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Facial recognition technology is right on the cusp of going mainstream. It’s already making an appearance in daily life, from social media and mobile apps to shopping malls, billboards, sports games and even protests. A similar technology, computer vision technology, is powering the databases of popular Google solutions such as YouTube, Image Search, Picasa and Google Goggles.
Despite privacy concerns and regulations, facial recognition technology is likely to become more ubiquitous in the very near future, and this will trigger a re-examination of how we define and perceive identity, how we relate to others, and the role of community in society. As such, it will push beauty ideals to new heights as consumers seek to find and separate themselves from others. But should we plan for the even greater implications that this technology will have on future generations?
Face of the Future
Facial recognition technology works by analyzing a person’s biometric data: the unique facial measurements and indicators that can deliver a comprehensive, yet superficial, estimate of a person’s ethnicity, age, gender and beyond.
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Technology already exists in which users can upload photos to find their celebrity look-alike, reunite with long-lost family members, and even locate and adopt a dog with similar facial features.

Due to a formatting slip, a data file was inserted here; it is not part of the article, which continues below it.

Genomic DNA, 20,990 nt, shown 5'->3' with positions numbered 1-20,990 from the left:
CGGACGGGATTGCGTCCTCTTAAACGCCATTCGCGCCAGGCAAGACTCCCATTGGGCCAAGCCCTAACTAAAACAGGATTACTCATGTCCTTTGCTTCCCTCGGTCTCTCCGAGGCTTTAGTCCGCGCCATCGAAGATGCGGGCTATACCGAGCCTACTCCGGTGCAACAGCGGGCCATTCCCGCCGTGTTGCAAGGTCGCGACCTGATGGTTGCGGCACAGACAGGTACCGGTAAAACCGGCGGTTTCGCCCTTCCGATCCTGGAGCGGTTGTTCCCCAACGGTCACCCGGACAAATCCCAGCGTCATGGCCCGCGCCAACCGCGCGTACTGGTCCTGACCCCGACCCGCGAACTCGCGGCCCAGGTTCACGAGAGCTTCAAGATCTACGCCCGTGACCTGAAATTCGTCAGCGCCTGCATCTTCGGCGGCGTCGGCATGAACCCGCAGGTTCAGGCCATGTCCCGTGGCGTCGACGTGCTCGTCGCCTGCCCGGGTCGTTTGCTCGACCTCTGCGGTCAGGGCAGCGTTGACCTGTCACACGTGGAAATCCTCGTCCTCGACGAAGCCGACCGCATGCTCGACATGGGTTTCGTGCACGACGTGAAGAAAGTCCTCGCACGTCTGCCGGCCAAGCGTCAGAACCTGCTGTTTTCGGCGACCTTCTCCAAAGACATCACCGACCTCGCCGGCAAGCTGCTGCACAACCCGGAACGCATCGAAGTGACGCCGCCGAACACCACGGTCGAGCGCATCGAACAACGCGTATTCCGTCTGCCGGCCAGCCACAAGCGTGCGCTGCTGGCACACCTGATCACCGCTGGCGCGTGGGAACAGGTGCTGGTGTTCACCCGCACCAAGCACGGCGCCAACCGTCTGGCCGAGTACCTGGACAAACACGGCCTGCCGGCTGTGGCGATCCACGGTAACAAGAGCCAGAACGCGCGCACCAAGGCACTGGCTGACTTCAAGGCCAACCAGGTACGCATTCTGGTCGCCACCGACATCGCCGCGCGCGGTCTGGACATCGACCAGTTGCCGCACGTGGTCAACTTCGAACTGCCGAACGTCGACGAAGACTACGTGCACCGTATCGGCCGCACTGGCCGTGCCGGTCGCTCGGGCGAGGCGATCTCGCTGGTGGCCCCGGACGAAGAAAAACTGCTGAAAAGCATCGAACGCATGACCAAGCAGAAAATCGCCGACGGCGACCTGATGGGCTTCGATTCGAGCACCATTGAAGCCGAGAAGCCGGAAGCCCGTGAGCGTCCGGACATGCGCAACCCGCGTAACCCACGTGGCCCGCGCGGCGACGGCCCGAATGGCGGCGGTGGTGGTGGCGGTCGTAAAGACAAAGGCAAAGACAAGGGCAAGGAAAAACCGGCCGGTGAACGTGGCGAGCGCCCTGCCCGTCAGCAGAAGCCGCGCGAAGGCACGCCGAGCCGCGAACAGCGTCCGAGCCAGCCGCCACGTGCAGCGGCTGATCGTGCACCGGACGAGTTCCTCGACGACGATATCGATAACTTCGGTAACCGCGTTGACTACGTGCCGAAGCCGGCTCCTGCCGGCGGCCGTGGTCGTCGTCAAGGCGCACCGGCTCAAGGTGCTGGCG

SceneTap, a mobile app for bar patrons in Chicago, identifies and then publishes real-time statistics and demographics of the current crowd, including average age and ratio of men and women.
The technology is also being deployed for criminal profiling use within militaries, airports and localized police initiatives. Heralded by The New York Times as the “democratizing of surveillance,” marketers are also getting more facially savvy, using “smart signs” that detect the demographics and attention level of passersby to deliver personalized advertising messages.
The technology will continue to rapidly evolve into new areas, enabling companies, governments and the general public to leverage it for their own uses. Within the beauty industry, the technology is already taking hold. On many beauty brand websites and online communities, users can upload photos of themselves to virtually experiment with cosmetics, hair color and styles, even skin tone. This technology is transformational, ever evolving into a more personalized experience with additional trend-led implications in the beauty category.
Building Niche Communities